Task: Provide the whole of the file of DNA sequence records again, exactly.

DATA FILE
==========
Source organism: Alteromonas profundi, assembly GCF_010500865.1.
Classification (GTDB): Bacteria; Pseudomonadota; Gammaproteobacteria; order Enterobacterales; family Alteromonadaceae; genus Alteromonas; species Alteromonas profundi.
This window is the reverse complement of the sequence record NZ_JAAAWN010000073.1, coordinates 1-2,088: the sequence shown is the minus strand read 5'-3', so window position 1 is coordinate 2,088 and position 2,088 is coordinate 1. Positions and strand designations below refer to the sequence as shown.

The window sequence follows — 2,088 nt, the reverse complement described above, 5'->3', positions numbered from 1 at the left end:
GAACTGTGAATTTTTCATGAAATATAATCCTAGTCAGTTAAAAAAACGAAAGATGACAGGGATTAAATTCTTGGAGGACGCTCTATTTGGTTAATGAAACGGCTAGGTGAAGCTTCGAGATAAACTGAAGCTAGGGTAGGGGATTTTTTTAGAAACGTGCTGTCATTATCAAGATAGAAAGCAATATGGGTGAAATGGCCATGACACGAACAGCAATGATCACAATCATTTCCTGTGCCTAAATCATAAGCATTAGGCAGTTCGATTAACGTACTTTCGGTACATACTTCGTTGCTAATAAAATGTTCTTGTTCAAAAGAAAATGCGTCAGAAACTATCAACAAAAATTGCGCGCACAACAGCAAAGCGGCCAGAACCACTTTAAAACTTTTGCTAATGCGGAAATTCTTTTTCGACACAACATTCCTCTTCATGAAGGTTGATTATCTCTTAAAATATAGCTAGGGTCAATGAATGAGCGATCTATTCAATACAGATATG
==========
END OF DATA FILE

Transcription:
Source organism: Alteromonas profundi, assembly GCF_010500865.1.
Classification (GTDB): Bacteria; Pseudomonadota; Gammaproteobacteria; order Enterobacterales; family Alteromonadaceae; genus Alteromonas; species Alteromonas profundi.
This window is the reverse complement of the sequence record NZ_JAAAWN010000073.1, coordinates 1-2,088: the sequence shown is the minus strand read 5'-3', so window position 1 is coordinate 2,088 and position 2,088 is coordinate 1. Positions and strand designations below refer to the sequence as shown.

The window sequence follows — 2,088 nt, the reverse complement described above, 5'->3', positions numbered from 1 at the left end:
GAACTGTGAATTTTTCATGAAATATAATCCTAGTCAGTTAAAAAAACGAAAGATGACAGGGATTAAATTCTTGGAGGACGCTCTATTTGGTTAATGAAACGGCTAGGTGAAGCTTCGAGATAAACTGAAGCTAGGGTAGGGGATTTTTTTAGAAACGTGCTGTCATTATCAAGATAGAAAGCAATATGGGTGAAATGGCCATGACACGAACAGCAATGATCACAATCATTTCCTGTGCCTAAATCATAAGCATTAGGCAGTTCGATTAACGTACTTTCGGTACATACTTCGTTGCTAATAAAATGTTCTTGTTCAAAAGAAAATGCGTCAGAAACTATCAACAAAAATTGCGCGCACAACAGCAAAGCGGCCAGAACCACTTTAAAACTTTTGCTAATGCGGAAATTCTTTTTCGACACAACATTCCTCTTCATGAAGGTTGATTATCTCTTAAAATATAGCTAGGGTCAATGAATGAGCGATCTATTCAATACAGATATG